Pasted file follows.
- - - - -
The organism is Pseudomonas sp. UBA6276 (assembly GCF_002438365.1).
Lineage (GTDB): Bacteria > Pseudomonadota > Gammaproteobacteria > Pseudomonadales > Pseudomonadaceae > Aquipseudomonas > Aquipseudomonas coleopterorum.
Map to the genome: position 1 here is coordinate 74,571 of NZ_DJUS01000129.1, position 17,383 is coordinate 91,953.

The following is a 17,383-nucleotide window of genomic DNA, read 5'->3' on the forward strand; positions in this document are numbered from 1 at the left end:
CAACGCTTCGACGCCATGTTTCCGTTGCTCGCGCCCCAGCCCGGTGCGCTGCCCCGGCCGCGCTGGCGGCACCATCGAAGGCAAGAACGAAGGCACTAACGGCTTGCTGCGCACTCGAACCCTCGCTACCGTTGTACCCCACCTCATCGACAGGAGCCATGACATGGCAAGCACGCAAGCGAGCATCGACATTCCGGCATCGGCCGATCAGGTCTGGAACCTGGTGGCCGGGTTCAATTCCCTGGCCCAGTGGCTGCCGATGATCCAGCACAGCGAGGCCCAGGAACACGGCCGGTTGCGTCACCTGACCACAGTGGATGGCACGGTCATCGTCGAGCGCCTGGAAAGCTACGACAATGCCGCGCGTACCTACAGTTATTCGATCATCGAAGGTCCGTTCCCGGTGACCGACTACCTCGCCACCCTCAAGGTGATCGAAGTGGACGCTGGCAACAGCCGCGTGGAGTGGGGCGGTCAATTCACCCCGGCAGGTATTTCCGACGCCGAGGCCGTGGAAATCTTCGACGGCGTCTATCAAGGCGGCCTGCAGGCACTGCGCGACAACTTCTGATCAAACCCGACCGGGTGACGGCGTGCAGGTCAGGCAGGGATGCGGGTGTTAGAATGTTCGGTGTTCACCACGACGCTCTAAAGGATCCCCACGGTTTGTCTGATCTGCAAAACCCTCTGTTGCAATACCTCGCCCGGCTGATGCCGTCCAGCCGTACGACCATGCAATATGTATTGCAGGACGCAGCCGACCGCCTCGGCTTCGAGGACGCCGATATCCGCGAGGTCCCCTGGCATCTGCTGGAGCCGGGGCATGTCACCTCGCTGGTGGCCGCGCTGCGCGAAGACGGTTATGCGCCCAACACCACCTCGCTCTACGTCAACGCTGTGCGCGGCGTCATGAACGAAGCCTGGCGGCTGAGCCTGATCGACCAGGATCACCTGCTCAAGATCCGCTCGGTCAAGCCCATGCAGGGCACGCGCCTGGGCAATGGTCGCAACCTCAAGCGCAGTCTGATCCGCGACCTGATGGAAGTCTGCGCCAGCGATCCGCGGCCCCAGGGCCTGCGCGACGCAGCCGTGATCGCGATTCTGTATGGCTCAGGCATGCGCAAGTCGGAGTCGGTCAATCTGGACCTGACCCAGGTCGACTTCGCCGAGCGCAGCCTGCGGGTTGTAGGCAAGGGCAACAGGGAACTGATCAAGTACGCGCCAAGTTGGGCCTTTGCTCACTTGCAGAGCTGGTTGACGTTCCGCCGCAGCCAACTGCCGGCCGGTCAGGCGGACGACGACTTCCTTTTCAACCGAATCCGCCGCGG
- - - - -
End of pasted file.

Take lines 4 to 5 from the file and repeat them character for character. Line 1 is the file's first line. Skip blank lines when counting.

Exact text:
The following is a 17,383-nucleotide window of genomic DNA, read 5'->3' on the forward strand; positions in this document are numbered from 1 at the left end:
CAACGCTTCGACGCCATGTTTCCGTTGCTCGCGCCCCAGCCCGGTGCGCTGCCCCGGCCGCGCTGGCGGCACCATCGAAGGCAAGAACGAAGGCACTAACGGCTTGCTGCGCACTCGAACCCTCGCTACCGTTGTACCCCACCTCATCGACAGGAGCCATGACATGGCAAGCACGCAAGCGAGCATCGACATTCCGGCATCGGCCGATCAGGTCTGGAACCTGGTGGCCGGGTTCAATTCCCTGGCCCAGTGGCTGCCGATGATCCAGCACAGCGAGGCCCAGGAACACGGCCGGTTGCGTCACCTGACCACAGTGGATGGCACGGTCATCGTCGAGCGCCTGGAAAGCTACGACAATGCCGCGCGTACCTACAGTTATTCGATCATCGAAGGTCCGTTCCCGGTGACCGACTACCTCGCCACCCTCAAGGTGATCGAAGTGGACGCTGGCAACAGCCGCGTGGAGTGGGGCGGTCAATTCACCCCGGCAGGTATTTCCGACGCCGAGGCCGTGGAAATCTTCGACGGCGTCTATCAAGGCGGCCTGCAGGCACTGCGCGACAACTTCTGATCAAACCCGACCGGGTGACGGCGTGCAGGTCAGGCAGGGATGCGGGTGTTAGAATGTTCGGTGTTCACCACGACGCTCTAAAGGATCCCCACGGTTTGTCTGATCTGCAAAACCCTCTGTTGCAATACCTCGCCCGGCTGATGCCGTCCAGCCGTACGACCATGCAATATGTATTGCAGGACGCAGCCGACCGCCTCGGCTTCGAGGACGCCGATATCCGCGAGGTCCCCTGGCATCTGCTGGAGCCGGGGCATGTCACCTCGCTGGTGGCCGCGCTGCGCGAAGACGGTTATGCGCCCAACACCACCTCGCTCTACGTCAACGCTGTGCGCGGCGTCATGAACGAAGCCTGGCGGCTGAGCCTGATCGACCAGGATCACCTGCTCAAGATCCGCTCGGTCAAGCCCATGCAGGGCACGCGCCTGGGCAATGGTCGCAACCTCAAGCGCAGTCTGATCCGCGACCTGATGGAAGTCTGCGCCAGCGATCCGCGGCCCCAGGGCCTGCGCGACGCAGCCGTGATCGCGATTCTGTATGGCTCAGGCATGCGCAAGTCGGAGTCGGTCAATCTGGACCTGACCCAGGTCGACTTCGCCGAGCGCAGCCTGCGGGTTGTAGGCAAGGGCAACAGGGAACTGATCAAGTACGCGCCAAGTTGGGCCTTTGCTCACTTGCAGAGCTGGTTGACGTTCCGCCGCAGCCAACTGCCGGCCGGTCAGGCGGACGACGACTTCCTTTTCAACCGAATCCGCCGCGG